Washington, D.C. – Democratic Leader Nancy Pelosi took to the House floor today calling upon her colleagues to support the Nuclear Iran Prevention Act. Below are the Leader’s remarks:
“I thank the gentleman for yielding. And I thank you for your leadership as the Ranking Member on the Foreign Affairs Committee.
“Mr. Speaker, I rise today to reiterate my strong belief that one of the basic objectives of U.S. foreign policy is to build a world free of nuclear weapons. I applauded President Jimmy Carter on his inauguration in 1977, on a cold January day. I saluted President Reagan when he made his visit to Reykjavik, Iceland and the commitment that all the many of our Presidents have made, including President Obama on this score. And one of the pillars of our foreign policy must be to end the proliferation of weapons of mass destruction. In fact, to get rid of them.
“To meet that task today, our actions must be clear and our commitment must be unwavering. It must be to continue this policy of the United States to prevent any country from developing a nuclear weapons capability. That’s why I offer my support for this bill today, the Nuclear Iran Prevention Act. This legislation recognizes that an Iran with a nuclear weapon would be an urgent threat to regional security, and to global security, and therefore, to the security of the United States of America.
“This measure builds on progress made in 2010 when we enacted the Comprehensive Iran Sanctions Accountability and Investment Act. That law imposed sanctions to companies that sell Iran technology services and know-how and materials for its energy sector. It was the strongest Iran sanctions legislation ever to pass by the Congress. But we must do more.
“With President Obama’s strong, clear, and effective leadership, with broad bipartisan backing for a comprehensive strategy to halt Iran’s nuclear program, we are seeing the results of the actions we have taken. More and more, Iran is being cut off from the financial system: Iran’s oil is coming off the market; Iran’s partners are cutting off ties of trade, business, and commerce. That’s the way I think we should get this done: with economic sanctions. In short, Iran is feeling the bite of our sanctions, but we must keep the pressure on.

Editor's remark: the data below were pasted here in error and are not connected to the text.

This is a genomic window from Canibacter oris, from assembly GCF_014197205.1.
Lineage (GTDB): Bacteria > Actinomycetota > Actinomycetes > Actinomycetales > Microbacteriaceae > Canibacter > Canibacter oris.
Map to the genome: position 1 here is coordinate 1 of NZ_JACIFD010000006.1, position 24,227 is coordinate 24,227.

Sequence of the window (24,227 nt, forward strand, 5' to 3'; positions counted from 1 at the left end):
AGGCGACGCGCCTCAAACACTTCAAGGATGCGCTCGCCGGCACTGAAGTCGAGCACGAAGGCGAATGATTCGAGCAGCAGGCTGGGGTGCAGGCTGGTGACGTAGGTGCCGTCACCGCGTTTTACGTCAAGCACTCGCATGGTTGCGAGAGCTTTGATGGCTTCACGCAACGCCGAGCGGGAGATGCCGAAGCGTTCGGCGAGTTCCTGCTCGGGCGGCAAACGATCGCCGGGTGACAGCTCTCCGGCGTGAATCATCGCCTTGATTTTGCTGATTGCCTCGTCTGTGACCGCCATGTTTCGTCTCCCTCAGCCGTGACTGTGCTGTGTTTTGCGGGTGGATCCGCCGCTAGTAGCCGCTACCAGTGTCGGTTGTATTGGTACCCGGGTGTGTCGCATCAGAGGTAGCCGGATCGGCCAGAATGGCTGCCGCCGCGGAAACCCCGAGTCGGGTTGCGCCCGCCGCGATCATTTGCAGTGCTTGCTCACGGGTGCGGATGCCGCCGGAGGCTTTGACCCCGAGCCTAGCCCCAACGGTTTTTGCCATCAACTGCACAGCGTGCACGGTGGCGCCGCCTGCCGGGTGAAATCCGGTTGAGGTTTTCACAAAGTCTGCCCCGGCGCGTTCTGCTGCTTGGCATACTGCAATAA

“Iran’s nuclear pursuits continue. Iran’s leaders refuse to change their approach in their policy. Iran’s neighbors still feel the threat of the regime’s declarations and actions. So our message must remain firm: Iran must suspend uranium enrichment, return to the negotiation table, and abandon its reckless pursuit of nuclear weapons.
“Now, I appreciate and have listened carefully and have the highest respect for the gentlemen, Mr. McGovern, and others who support the resolution, Mr. Ellison, who are posing the resolution have a different idea. And I think as we weigh the equities, as I say, with all due respect to that approach, which I think is a reasonable one if we were dealing with a reasonable country with a reasonable leadership, but we are not.
“I know that the proximity to Israel is a cause for concern for Israel, our partner in the Middle East, and concern for those of us who value the Israel-US relationship. But this is not. Israel has proximity, but we all have the problem. We all have the problem. If Iran were to go farther in the development of a nuclear weapon, who else would want one in the region? What message does that send about our resolve to arrive at a world free of nuclear weapons?
“So in any way, I hope that as our colleagues say that ‘the new regime is going to do all these things’ – I happen to think that no matter who is in power in Iran, that probably would not abandon the nuclear program calling it one for domestic and for civilian use, that may be true and I hope it is. But I do think it is really important for us because we have to make this opportunity. I hope that all of the inauguration and the new President, with talks with the U.S. and European allies and all of the rest can bear fruit.
“We can only hope those reports prove true. We hope that progress is made toward an agreement that puts an end to Iran’s pursuit of nuclear weapons and advances the cause of peace and security in the Middle East and around the world. Until that day comes, the Congress must continue to apply pressure. We must pursue all avenues of diplomacy and international leadership. Again, what are the pillars of our foreign policy? To protect and promote our economy, creation of jobs by promoting exports – that’s on the economic side – export our values, a commitment to freedom [and] democracy throughout the world. And what does that mean? To protect the American people, our national security – an important part of that pillar of foreign policy is to rid the world of weapons of mass destruction. And make sure we are not adding countries to that club.
“And so for that reason, we must pursue, we must prevent a nuclear-armed Iran. Let’s do it diplomatically. Let’s do it with economic sanctions. Let’s do it by encouraging dialogue, engagement, and the rest. But let’s do that engagement from strength. I urge a ‘yes’ vote on the resolution.”